Journal international de médecine physique et de réadaptation

Journal international de médecine physique et de réadaptation
Libre accès

ISSN: 2329-9096


Differences of Aspiration between Liquid and Solid Foods in Video Fluoroscopic Swallowing Study: A Review of Literature

Masaru Konishi*, Yukimi Yasuhara, Toshikazu Nagasaki, Atia Hossain, Keiji Tanimoto and Madeleine Rohlin

The videofluoroscopic swallowing study (VFSS) is commonly considered the gold standard for assessing a patient’s swallowing ability. Most dysphagic patients arrange food to make it thicker or softer and thus easier and safer to swallow. A popular point of discussion, even argument, about VFSS among clinicians is whether to use barium sulfate in isolation or in combination with real food. No firm answer has emerged from these discussions, and proponents of both perspectives have seemingly valid points. The aim of the present study was to review whether there were differences between the results using liquid or solid foods in VFSS. We performed a literature search and interpreted the data acquired according to a systematic method. After data extraction and interpretation, we were left with 14 publications that were considered relevant. Most of the research showed that the rate of aspiration was higher with liquids than with solid foods. According to the results of VFSS by using the various textured-foods, the aspiration risk was highest with two-phase food diet such as the mixtures of liquid and solid foods. However, descriptions of their results were often inadequate although many test foods were used for the VFSS. There were a few publications containing the detailed information of the food textures.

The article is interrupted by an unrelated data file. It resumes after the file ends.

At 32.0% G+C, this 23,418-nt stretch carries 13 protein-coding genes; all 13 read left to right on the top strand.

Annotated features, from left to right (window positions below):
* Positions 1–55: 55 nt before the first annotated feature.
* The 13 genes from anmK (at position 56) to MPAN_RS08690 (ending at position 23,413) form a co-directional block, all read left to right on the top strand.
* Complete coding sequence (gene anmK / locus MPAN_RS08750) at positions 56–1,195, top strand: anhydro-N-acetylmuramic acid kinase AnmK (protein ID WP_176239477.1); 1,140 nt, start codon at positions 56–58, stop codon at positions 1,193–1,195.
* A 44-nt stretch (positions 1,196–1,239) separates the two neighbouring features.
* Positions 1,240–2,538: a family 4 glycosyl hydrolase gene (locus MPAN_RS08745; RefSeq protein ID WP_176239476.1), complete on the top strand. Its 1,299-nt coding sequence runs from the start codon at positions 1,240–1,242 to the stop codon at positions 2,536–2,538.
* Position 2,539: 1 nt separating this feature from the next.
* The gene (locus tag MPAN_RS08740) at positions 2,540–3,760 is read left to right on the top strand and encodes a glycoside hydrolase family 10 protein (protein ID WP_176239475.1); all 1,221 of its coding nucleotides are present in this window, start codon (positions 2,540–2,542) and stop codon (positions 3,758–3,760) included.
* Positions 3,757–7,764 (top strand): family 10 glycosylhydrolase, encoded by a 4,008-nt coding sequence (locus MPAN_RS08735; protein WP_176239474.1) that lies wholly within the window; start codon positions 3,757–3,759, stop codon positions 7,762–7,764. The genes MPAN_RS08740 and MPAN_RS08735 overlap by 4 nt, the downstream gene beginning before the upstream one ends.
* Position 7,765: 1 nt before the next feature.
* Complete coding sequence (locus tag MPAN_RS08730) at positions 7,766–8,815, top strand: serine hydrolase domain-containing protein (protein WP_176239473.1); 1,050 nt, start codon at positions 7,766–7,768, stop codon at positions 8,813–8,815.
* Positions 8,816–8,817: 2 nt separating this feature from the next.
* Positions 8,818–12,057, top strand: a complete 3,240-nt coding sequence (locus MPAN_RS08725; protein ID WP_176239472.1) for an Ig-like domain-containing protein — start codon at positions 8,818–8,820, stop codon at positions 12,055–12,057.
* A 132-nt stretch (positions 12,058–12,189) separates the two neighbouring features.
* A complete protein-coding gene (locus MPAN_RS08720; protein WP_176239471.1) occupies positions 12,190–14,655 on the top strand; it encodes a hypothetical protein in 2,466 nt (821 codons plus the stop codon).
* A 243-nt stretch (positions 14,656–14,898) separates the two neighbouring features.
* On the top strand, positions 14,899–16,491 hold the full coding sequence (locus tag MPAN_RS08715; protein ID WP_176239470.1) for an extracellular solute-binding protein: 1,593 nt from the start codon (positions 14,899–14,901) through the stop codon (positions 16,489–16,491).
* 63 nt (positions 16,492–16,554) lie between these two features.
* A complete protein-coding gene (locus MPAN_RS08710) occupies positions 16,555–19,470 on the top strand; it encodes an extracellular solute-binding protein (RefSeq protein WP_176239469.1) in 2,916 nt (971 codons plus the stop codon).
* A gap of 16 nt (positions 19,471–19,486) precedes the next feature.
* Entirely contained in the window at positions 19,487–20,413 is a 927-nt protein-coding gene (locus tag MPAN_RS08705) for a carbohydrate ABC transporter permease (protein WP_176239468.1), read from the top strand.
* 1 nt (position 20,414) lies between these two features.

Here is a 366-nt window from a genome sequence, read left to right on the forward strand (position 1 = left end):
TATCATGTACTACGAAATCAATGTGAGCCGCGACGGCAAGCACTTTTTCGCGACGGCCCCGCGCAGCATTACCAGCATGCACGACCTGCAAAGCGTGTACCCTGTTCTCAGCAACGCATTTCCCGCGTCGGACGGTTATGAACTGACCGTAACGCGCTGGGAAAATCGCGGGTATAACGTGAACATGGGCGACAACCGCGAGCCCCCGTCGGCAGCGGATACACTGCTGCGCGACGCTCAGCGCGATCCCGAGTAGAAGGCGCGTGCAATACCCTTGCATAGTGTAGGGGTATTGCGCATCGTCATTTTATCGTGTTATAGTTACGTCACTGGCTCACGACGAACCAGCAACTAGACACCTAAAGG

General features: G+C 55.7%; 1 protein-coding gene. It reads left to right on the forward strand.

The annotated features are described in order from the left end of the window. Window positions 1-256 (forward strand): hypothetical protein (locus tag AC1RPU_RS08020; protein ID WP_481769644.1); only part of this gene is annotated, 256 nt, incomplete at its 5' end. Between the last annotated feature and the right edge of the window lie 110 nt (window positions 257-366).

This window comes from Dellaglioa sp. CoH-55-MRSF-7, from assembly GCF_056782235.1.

As the VFSS images provide valuable data, the methods and the results should be described in as much detail as possible to help readers of the articles. Most patients make allowances for the differences in thin liquids, thick liquids, and solid foods. Hence, writing the details of test food textures would lead to improve the quality of the VFSS in the future.